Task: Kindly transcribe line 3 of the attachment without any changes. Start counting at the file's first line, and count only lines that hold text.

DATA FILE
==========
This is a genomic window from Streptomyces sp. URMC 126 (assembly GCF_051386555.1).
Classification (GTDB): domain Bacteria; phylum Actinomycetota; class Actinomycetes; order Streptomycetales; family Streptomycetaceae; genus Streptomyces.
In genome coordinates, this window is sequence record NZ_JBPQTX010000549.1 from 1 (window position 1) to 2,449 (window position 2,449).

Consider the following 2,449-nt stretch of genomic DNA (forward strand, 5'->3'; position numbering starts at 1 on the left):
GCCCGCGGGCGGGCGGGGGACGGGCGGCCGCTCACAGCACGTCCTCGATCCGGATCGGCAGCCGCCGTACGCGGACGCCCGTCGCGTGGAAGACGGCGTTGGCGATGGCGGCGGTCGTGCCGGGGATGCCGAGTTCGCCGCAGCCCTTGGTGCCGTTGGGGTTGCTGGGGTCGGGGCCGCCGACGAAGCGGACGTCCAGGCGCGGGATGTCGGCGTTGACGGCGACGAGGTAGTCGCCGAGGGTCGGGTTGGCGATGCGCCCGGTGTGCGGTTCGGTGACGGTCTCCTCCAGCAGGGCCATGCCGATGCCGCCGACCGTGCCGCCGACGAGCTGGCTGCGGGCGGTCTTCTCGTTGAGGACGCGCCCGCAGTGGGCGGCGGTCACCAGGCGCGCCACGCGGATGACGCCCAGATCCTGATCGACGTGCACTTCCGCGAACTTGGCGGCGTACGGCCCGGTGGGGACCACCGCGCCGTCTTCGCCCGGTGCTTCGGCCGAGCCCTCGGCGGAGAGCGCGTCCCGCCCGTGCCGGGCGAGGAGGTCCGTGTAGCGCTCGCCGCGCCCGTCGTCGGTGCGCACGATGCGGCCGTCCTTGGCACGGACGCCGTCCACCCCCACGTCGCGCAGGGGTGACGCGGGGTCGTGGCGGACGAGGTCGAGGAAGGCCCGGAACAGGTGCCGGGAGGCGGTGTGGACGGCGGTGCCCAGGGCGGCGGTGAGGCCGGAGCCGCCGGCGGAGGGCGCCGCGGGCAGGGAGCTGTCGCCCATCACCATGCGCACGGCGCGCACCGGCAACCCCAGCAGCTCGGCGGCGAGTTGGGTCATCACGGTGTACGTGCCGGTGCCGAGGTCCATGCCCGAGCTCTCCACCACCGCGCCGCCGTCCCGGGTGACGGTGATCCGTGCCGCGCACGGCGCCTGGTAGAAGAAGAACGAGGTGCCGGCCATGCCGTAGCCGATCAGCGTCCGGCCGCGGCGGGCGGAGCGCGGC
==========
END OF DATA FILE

In genome coordinates, this window is sequence record NZ_JBPQTX010000549.1 from 1 (window position 1) to 2,449 (window position 2,449).